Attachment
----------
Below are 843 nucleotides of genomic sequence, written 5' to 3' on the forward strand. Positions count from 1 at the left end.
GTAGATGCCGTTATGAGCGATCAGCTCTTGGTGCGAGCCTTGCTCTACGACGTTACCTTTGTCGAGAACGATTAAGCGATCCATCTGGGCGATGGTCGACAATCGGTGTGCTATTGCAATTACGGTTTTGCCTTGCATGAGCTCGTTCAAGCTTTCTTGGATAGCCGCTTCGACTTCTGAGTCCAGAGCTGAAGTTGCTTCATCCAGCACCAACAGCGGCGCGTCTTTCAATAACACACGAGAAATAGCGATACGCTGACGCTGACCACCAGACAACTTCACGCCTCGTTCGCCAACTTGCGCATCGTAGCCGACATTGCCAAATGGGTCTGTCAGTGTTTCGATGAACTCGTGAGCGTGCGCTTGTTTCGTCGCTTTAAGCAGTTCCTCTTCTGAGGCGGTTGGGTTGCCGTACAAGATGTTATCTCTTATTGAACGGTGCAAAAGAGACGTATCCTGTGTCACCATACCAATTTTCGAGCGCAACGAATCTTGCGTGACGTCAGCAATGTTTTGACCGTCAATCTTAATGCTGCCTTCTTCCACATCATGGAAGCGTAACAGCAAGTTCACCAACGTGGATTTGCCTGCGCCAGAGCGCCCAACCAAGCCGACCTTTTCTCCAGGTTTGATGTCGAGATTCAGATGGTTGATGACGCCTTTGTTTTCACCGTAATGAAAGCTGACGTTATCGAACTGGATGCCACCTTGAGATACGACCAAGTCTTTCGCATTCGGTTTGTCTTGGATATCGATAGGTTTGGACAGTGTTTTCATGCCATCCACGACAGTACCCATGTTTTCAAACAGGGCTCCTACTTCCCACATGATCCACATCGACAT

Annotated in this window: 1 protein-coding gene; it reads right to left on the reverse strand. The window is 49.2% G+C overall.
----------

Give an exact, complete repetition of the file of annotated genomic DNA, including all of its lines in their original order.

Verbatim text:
Below are 843 nucleotides of genomic sequence, written 5' to 3' on the forward strand. Positions count from 1 at the left end.
GTAGATGCCGTTATGAGCGATCAGCTCTTGGTGCGAGCCTTGCTCTACGACGTTACCTTTGTCGAGAACGATTAAGCGATCCATCTGGGCGATGGTCGACAATCGGTGTGCTATTGCAATTACGGTTTTGCCTTGCATGAGCTCGTTCAAGCTTTCTTGGATAGCCGCTTCGACTTCTGAGTCCAGAGCTGAAGTTGCTTCATCCAGCACCAACAGCGGCGCGTCTTTCAATAACACACGAGAAATAGCGATACGCTGACGCTGACCACCAGACAACTTCACGCCTCGTTCGCCAACTTGCGCATCGTAGCCGACATTGCCAAATGGGTCTGTCAGTGTTTCGATGAACTCGTGAGCGTGCGCTTGTTTCGTCGCTTTAAGCAGTTCCTCTTCTGAGGCGGTTGGGTTGCCGTACAAGATGTTATCTCTTATTGAACGGTGCAAAAGAGACGTATCCTGTGTCACCATACCAATTTTCGAGCGCAACGAATCTTGCGTGACGTCAGCAATGTTTTGACCGTCAATCTTAATGCTGCCTTCTTCCACATCATGGAAGCGTAACAGCAAGTTCACCAACGTGGATTTGCCTGCGCCAGAGCGCCCAACCAAGCCGACCTTTTCTCCAGGTTTGATGTCGAGATTCAGATGGTTGATGACGCCTTTGTTTTCACCGTAATGAAAGCTGACGTTATCGAACTGGATGCCACCTTGAGATACGACCAAGTCTTTCGCATTCGGTTTGTCTTGGATATCGATAGGTTTGGACAGTGTTTTCATGCCATCCACGACAGTACCCATGTTTTCAAACAGGGCTCCTACTTCCCACATGATCCACATCGACAT

Annotated in this window: 1 protein-coding gene; it reads right to left on the reverse strand. The window is 49.2% G+C overall.